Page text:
Kyle K. Courtney / The MOOC syllabus blues: Strategies for MOOCs and syllabus materials / Coll. res. libr. news / November 2013 / 74: 514-517
In library circles over the past two years, the elephant in the room has been “How will we support Massive Open Online Courses (MOOCs) at our institution?” edX is the not-for-profit organization founded by Harvard and MIT to transform education worldwide by offering MOOCs for free. edX has engaged in a number of partnerships with other educational institutions to offer interesting courses.
Many of the edX classes are offered through these institutions by their faculty, e.g., Harvard faculty teach HarvardX classes, MIT faculty teach MITx classes, etc. One of the distinct challenges to distributing a free, global curriculum online is the varied and unique copyright concerns. After some meetings with the edX teams, we decided that the library can support MOOCs best in two distinct areas: research and copyright.1
Copyright has been front and center in many MOOC classes, and many libraries, mine included, have taken a lead in this area. This is where libraries, scholarly communication offices, and rights clearance departments have been most active with MOOCs. I think this arrives naturally from our patron’s knowledge of the role of libraries and resources. Where do the resources exist? Ask the library. We need articles and journals for courses. Ask the library. We need copies from books. Ask the library. We need digital images for slides. Ask the library.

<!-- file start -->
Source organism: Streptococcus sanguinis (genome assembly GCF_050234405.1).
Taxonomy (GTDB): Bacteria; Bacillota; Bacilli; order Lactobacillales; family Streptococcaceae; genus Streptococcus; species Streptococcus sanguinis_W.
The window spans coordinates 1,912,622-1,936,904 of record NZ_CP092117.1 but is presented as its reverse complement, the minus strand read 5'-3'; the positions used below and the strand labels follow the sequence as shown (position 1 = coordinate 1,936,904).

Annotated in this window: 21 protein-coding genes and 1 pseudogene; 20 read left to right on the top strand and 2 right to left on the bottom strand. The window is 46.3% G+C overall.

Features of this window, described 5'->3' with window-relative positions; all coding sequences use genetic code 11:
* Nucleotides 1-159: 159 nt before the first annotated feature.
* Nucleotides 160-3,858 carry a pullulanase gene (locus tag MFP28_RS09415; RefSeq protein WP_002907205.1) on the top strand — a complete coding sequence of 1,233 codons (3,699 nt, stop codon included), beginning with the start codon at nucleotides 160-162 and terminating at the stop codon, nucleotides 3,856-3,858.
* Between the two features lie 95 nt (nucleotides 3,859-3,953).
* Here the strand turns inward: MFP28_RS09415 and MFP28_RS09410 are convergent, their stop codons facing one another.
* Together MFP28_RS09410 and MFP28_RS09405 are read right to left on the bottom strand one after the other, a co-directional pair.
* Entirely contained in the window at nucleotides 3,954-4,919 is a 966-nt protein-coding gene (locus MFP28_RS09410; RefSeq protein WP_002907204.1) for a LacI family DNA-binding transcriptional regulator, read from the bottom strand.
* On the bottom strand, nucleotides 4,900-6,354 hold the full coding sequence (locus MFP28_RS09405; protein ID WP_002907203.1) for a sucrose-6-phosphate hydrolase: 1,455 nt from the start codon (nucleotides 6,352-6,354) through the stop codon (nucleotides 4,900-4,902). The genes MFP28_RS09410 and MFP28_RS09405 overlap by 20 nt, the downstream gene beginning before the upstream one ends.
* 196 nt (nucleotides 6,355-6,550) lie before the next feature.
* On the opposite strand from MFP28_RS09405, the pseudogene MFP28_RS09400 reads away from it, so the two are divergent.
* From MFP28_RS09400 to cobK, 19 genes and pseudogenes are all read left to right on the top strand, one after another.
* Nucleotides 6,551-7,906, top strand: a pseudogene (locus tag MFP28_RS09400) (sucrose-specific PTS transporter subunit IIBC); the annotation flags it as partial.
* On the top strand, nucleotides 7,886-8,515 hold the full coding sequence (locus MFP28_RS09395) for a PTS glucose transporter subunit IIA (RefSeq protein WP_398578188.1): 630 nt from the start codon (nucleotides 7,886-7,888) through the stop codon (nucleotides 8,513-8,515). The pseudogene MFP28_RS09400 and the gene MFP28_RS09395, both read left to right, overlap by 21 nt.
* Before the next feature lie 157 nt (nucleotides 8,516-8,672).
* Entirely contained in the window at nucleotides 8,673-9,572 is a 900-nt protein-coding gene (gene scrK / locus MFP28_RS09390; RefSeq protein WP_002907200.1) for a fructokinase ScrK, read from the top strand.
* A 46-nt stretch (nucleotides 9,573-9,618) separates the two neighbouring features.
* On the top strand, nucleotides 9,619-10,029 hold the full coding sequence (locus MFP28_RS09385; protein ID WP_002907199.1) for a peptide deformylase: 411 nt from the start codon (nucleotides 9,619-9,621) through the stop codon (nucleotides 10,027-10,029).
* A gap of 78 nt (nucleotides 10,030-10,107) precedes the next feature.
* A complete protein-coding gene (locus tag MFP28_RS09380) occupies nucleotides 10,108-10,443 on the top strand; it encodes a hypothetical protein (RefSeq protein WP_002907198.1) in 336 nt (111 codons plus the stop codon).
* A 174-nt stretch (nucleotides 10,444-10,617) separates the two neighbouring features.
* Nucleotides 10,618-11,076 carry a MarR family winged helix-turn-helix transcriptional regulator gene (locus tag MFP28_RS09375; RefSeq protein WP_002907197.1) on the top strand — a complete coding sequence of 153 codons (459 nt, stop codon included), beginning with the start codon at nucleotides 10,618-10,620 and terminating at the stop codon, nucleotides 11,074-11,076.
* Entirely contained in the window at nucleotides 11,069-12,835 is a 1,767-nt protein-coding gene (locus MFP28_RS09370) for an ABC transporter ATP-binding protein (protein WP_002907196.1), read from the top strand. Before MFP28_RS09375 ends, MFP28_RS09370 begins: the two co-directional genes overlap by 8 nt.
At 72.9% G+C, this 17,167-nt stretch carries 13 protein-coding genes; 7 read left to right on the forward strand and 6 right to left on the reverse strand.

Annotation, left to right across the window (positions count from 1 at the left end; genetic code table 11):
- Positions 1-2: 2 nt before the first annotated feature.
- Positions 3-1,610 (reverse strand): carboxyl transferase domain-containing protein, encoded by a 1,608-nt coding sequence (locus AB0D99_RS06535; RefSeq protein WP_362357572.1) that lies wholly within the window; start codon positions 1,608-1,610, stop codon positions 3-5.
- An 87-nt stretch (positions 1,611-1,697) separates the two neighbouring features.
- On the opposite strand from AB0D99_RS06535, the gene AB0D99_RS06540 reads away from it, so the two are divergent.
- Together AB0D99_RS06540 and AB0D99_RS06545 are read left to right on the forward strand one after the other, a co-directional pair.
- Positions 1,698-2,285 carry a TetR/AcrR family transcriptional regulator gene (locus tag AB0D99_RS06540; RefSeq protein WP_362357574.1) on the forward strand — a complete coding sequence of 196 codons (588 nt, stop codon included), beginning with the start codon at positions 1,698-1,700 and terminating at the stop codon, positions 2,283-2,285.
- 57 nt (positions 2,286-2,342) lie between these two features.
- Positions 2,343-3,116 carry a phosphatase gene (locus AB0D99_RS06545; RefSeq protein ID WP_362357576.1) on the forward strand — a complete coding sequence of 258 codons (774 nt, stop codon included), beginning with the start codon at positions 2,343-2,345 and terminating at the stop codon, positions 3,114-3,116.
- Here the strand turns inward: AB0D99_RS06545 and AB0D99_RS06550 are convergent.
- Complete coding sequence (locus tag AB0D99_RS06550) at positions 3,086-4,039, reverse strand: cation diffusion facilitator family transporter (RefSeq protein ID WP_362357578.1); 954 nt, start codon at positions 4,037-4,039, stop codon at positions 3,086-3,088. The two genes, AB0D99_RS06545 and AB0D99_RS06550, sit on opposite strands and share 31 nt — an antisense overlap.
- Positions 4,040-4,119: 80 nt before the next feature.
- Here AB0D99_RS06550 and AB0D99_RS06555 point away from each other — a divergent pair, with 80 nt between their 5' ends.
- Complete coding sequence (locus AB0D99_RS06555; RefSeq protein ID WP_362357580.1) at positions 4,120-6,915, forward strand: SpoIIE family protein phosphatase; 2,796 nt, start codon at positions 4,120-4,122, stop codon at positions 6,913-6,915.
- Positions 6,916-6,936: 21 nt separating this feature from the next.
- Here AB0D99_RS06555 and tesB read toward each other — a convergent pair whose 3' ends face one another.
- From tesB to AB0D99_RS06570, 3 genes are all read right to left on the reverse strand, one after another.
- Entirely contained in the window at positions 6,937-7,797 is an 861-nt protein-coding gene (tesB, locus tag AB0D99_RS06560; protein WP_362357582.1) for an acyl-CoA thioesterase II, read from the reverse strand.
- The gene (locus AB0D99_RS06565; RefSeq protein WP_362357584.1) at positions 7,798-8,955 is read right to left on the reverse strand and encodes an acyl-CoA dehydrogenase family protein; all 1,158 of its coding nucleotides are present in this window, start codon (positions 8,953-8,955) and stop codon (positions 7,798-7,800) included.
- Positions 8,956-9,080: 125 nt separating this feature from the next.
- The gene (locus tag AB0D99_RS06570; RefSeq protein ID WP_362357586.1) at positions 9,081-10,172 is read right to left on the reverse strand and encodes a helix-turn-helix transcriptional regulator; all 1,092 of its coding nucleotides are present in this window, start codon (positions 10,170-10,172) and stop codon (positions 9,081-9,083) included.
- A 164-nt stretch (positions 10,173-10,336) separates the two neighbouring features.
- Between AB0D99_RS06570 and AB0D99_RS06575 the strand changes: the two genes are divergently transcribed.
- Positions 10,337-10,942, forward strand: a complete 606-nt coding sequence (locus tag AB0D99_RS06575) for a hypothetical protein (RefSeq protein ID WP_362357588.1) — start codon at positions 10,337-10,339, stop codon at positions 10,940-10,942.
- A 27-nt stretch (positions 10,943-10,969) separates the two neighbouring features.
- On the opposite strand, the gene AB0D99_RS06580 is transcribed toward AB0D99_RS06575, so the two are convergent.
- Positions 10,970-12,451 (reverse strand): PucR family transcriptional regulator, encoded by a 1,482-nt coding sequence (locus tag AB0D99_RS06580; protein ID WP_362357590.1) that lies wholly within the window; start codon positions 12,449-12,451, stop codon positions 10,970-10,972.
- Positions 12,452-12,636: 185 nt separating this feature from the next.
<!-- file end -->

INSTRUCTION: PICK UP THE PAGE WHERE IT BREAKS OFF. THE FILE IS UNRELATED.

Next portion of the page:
In the End
We never used only one method for helping with the syllabus materials for any HarvardX/edX class. Some were fortunate enough to have public domain readings available on the Internet Archive or Google Books, some had OA versions available, and some publishers granted access with no terms but a simple citation requirement. The answers varied as much as the strategies. However, what I did find was that grappling with the syllabus problems for the HarvardX/edX courses helped drive a particular mission I feel very passionate about: getting the faculty authors to understand the modern, contract, copyright, and license-bounded world we live in today, and how it affects education. Online classes, like MOOCs, will suffer greatly, and will continue to lack the rich and vast resources necessary for true learning if we don’t change the nature of where our scholarship ends up or who has access. These strategies were developed as a means of both solving a problem and educating the faculty authors. An opportunity to educate faculty authors about these access issues arises each time a MOOC is proposed, and a syllabus or reading list is assembled. We need to be there. It is our job as librarians to “spread the gospel” about copyright, OA, and licensing to make future MOOCs a place where the high level of analysis and lecture can be paired with the most interesting and thought-provoking scholarship we have available in the world today.
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